There are questions that identify information that matters, as opposed to trivia. There are questions that help influence decision-making. And there are questions that change our lives. I’m not a philosopher, so questions of epistemology (the theory of the nature of knowledge) I’m not qualified to begin to answer. How much can be known? The answer is the Question of the Ages: Who knows? (and if you respond in pat theological certainty, “God knows!”—how do you know that? And the begging questions, “Are there things He doesn’t know?” And on and on it goes…)

In my little, often-unknowing mind, there are a few KEY key questions for sure. My father-in-law asked one of them: “What is the purpose of life?” It can be asked in other ways or with other nuances: “Why am I here?” “How can I find meaning/significance?” “What do I need to be doing with my life?” Viktor Frankl’s 1946 book MAN’S SEARCH FOR MEANING (according to a 1991 survey conducted by the US Library of Congress and Book of the Month Club, one of the 10 Most Influential Books in the US. See Wikipedia under the term “MAN’S SEARCH FOR MEANING.” A humorous footnote: The archived article, from the NY Times, has 13 total books listed. Five of them, including Frankl’s, are tied for 9th place. There is no actual 10th place book.)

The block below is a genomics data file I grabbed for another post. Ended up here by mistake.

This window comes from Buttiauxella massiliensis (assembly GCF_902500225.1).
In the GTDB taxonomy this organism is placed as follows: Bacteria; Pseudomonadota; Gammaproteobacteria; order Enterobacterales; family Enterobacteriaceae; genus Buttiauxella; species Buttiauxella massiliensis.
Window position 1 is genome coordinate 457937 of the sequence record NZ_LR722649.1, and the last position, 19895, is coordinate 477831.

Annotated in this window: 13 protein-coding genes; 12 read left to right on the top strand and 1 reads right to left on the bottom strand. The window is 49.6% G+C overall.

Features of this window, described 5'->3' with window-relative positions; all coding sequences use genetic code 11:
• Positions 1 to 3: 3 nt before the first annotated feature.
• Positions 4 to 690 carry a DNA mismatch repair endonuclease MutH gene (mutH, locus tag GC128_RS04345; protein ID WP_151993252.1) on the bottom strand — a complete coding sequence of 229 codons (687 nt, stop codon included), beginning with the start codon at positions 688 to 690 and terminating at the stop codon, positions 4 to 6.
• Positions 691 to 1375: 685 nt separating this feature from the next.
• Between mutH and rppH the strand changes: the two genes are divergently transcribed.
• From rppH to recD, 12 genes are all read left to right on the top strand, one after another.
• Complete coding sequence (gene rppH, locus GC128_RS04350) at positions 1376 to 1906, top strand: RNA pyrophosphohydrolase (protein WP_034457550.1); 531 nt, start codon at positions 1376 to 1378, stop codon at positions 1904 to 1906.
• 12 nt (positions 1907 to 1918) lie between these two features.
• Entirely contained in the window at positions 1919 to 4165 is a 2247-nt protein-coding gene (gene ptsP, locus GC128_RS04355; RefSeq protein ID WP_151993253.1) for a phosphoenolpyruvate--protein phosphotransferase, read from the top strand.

Key questions revolve around key needs: purpose, relationship, legacy. What will I leave behind? (Why do I blog? What do I gain by it?)

My father-in-law was one of the most purposeful and effective men I’ve ever met. He lived a full and productive life and left a great legacy for his family and his world.